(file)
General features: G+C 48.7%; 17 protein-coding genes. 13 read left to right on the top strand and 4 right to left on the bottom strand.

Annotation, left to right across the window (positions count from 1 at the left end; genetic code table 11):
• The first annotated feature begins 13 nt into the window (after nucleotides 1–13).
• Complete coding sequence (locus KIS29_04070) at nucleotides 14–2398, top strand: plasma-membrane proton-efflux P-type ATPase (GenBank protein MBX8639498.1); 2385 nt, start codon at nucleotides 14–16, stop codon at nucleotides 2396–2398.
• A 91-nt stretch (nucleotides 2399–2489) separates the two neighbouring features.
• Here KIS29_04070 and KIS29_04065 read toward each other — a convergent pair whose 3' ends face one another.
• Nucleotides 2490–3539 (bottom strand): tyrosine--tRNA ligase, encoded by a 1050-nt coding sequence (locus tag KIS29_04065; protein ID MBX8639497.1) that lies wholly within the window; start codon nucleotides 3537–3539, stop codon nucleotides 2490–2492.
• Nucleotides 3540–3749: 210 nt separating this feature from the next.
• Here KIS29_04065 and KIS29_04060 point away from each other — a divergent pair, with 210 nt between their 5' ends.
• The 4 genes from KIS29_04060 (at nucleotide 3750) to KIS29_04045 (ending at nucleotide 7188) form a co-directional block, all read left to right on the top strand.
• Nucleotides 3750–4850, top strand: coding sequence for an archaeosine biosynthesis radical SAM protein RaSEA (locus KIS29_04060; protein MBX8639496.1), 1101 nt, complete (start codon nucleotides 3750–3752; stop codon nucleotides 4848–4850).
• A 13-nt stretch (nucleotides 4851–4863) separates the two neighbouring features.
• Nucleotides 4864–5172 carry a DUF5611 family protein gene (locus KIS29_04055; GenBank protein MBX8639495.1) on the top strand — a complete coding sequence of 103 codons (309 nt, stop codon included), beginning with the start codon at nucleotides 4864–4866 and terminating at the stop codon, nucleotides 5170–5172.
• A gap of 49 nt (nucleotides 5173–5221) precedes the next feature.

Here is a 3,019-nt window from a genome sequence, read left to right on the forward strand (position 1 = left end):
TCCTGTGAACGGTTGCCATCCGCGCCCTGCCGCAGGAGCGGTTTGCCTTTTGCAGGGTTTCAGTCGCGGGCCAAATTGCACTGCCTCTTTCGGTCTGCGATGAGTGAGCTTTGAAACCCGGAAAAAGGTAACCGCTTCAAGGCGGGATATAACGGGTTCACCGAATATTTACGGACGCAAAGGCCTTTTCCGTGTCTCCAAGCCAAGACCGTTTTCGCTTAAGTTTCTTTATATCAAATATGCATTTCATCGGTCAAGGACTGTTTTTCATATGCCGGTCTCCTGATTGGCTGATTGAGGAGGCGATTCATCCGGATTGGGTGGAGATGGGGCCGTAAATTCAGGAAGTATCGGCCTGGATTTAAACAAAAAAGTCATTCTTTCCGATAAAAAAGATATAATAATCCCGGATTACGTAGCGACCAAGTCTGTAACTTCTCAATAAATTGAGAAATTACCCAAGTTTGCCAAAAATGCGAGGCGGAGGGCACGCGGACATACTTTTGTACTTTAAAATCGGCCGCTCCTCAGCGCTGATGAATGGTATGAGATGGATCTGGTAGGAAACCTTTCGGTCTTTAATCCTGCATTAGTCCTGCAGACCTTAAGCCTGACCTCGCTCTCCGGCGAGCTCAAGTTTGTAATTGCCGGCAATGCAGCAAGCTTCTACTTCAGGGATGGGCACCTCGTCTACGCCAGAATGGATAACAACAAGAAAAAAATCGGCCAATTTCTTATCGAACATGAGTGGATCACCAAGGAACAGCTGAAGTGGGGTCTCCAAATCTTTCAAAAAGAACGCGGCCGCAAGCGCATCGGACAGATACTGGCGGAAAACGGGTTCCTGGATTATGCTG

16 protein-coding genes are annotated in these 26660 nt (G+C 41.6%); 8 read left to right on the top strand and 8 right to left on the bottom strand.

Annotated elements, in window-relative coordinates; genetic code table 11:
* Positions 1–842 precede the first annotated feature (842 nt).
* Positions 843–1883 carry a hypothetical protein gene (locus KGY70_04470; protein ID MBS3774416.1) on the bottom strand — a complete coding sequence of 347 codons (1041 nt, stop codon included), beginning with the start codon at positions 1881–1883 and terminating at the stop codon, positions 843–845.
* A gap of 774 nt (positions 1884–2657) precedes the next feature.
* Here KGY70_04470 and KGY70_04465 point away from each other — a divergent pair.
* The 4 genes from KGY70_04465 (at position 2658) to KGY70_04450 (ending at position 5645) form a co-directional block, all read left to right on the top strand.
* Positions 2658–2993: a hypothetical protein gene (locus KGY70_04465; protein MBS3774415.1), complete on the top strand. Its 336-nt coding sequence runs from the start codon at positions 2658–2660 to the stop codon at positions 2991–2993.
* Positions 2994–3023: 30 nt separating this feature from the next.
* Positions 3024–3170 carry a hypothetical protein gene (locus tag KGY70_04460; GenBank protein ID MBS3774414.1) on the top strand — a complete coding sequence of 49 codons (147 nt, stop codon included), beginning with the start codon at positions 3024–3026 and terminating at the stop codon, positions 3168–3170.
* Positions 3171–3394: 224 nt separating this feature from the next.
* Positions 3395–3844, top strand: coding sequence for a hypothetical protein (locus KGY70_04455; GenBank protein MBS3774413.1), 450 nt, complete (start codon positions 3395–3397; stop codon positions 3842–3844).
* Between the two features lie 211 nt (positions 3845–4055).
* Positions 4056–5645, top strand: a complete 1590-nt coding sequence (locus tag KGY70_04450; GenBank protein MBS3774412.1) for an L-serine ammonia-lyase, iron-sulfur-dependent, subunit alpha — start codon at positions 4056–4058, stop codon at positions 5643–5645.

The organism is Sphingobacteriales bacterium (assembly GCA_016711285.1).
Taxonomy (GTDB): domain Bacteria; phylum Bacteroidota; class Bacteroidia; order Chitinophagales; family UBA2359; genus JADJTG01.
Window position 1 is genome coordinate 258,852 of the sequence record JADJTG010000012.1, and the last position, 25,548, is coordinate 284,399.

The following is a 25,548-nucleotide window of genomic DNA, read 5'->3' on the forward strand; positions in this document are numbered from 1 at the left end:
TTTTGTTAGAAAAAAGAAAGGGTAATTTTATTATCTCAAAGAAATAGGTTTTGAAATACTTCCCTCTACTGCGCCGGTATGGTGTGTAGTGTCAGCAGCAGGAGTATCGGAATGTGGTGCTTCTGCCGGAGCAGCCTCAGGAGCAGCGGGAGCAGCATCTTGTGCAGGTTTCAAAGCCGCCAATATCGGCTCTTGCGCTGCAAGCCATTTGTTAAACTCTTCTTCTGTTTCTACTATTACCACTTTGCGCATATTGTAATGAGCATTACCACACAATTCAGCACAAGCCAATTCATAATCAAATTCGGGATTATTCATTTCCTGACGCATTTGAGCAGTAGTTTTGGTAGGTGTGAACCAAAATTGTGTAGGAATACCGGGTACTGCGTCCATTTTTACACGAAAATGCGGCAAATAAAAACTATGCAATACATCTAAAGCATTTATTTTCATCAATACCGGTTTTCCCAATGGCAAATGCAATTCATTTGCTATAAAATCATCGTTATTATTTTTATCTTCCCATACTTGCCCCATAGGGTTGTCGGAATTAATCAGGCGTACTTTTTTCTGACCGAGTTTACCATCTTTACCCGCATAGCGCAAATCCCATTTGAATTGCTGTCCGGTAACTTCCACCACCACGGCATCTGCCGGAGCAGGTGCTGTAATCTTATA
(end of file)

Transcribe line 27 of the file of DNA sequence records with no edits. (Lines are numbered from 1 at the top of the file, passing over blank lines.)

* Positions 3171–3394: 224 nt separating this feature from the next.